Baker & Taylor
A chronicle of the fascinating life and career of landscape architect Frederick Law Olmstead, best known as the creator of New York's Central Park, shows the immense effect his ideas and actions had on American culture and history. 60,000 first printing. Tour.
Olmsted (1822-1903) is best known for designing American city parks, but Rybczynski (urbanism, U. of Pennsylvania) looks at his other contributions to 19th-century culture. He sailed to China at age 21, co-founded The Nation magazine, agitated for abolition, explored as far west as Texas, farmed on Staten Island, and managed the largest mine in California. Then he got serious and entered politics. The account includes several high quality photographs. Annotation c. Book News, Inc., Portland, OR (booknews.com)
Chronicles the life and career of landscape architect Frederick Law Olmsted, and the effect his ideas had on American culture
Simon and Schuster
In a brilliant collaboration between writer and subject, the bestselling author of Home and City Life illuminates Frederick Law Olmsted's role as a major cultural figure and a man at the epicenter of nineteenth-century American history.
We know Olmsted through the physical legacy of his stunning landscapes -- among them, New York's Central Park, California's Stanford University campus, Boston's Back Bay Fens, Illinois's Riverside community, Asheville's Biltmore Estate, and Louisville's park system. He was a landscape architect before that profession was founded, designed the first large suburban community in the United States, foresaw the need for national parks, and devised one of the country's first regional plans.
Olmsted's contemporaries knew a man of even more extraordinarily diverse talents. Born in 1822, he traveled to China on a merchant ship at the age of twenty-one. He cofounded The Nation magazine and was an early voice against slavery. He wrote books about the South and about his exploration of the Texas frontier. He managed California's largest gold mine and, during the Civil War, served as general secretary to the United States Sanitary Commission, the precursor of the Red Cross.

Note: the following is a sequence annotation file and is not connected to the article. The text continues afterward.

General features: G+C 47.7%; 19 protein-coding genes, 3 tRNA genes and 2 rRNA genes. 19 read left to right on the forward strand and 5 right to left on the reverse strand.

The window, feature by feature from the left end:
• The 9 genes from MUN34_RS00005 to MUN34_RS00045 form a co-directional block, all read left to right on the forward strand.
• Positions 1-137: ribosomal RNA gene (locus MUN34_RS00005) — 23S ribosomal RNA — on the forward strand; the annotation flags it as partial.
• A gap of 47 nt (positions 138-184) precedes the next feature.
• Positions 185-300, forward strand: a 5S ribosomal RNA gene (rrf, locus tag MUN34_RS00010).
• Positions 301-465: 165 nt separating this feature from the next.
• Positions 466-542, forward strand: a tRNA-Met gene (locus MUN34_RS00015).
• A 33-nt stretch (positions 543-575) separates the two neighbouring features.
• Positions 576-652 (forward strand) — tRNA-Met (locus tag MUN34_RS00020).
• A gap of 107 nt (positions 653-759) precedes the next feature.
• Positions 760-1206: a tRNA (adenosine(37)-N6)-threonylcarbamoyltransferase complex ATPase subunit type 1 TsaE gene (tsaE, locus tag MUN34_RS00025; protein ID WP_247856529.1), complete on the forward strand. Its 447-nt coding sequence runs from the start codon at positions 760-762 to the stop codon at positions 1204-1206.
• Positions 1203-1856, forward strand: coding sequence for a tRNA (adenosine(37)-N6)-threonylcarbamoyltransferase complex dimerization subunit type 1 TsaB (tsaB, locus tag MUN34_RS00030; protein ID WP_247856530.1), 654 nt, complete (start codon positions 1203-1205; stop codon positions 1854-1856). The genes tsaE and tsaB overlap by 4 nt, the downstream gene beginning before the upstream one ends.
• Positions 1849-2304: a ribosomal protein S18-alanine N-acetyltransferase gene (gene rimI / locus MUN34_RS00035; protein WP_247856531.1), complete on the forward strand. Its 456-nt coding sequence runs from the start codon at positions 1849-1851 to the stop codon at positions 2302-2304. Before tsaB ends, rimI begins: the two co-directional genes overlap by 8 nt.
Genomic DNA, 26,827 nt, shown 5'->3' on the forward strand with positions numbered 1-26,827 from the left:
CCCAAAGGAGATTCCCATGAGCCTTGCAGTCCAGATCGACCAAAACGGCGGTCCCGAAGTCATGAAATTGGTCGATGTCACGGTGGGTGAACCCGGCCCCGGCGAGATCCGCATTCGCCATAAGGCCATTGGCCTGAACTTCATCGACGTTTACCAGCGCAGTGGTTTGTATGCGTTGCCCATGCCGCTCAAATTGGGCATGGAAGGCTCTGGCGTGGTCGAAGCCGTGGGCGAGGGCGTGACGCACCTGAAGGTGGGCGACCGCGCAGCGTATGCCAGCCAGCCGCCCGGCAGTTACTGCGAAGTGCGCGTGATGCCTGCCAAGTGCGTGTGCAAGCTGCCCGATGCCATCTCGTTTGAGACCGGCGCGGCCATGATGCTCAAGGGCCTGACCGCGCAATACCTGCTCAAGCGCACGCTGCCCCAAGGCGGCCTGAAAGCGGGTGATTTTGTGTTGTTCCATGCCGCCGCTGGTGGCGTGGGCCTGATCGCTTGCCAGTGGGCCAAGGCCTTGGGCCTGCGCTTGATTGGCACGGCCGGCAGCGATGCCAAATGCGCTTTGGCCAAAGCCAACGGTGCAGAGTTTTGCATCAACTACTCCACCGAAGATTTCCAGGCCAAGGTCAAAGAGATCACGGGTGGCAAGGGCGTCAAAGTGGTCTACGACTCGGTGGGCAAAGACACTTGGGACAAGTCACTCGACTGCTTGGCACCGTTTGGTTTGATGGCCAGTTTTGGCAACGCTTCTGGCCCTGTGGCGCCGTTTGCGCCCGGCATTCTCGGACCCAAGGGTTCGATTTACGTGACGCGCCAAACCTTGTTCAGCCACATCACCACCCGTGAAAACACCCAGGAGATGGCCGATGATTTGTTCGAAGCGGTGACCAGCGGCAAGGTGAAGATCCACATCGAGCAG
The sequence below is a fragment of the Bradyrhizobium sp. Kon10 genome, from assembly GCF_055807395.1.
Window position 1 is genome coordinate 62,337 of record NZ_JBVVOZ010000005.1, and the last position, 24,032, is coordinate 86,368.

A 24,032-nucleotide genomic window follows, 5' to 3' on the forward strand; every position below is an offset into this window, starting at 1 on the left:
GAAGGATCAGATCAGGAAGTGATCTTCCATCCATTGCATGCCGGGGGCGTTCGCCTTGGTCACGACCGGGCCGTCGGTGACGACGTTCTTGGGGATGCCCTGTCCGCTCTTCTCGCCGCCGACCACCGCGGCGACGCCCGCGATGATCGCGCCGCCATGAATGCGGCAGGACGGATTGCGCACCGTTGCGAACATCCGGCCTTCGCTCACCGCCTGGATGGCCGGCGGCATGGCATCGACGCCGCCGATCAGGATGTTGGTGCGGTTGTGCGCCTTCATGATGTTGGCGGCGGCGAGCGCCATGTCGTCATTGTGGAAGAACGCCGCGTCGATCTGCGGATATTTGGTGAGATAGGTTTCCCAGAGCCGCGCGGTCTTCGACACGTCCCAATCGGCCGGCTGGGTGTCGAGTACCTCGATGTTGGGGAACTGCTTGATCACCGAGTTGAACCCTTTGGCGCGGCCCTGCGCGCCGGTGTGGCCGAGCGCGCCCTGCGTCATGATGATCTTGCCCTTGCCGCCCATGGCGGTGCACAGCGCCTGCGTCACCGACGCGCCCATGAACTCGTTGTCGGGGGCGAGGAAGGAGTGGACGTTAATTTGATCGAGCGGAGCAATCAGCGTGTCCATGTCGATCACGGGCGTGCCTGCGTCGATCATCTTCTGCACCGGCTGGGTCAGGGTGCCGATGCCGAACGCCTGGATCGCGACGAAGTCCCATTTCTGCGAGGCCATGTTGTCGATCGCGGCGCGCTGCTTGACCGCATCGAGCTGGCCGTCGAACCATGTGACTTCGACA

Olmsted was both ruthlessly pragmatic and a visionary. To create Central Park, he managed thousands of employees who moved millions of cubic yards of stone and earth and planted over 300,000 trees and shrubs. In laying it out, "we determined to think of no results to be realized in less than forty years," he told his son, Rick. "I have all my life been considering distant effects and always sacrificing immediate success and applause to that of the future." To this day, Olmsted's ideas about people, nature, and society are expressed across the nation -- above all, in his parks, so essential to the civilized life of our cities.
Rybczynski's passion for his subject and his understanding of Olmsted's immense complexity and accomplishments make this book a triumphant work. In A Clearing in the Distance, the story of a great nineteenth-century American becomes an intellectual adventure.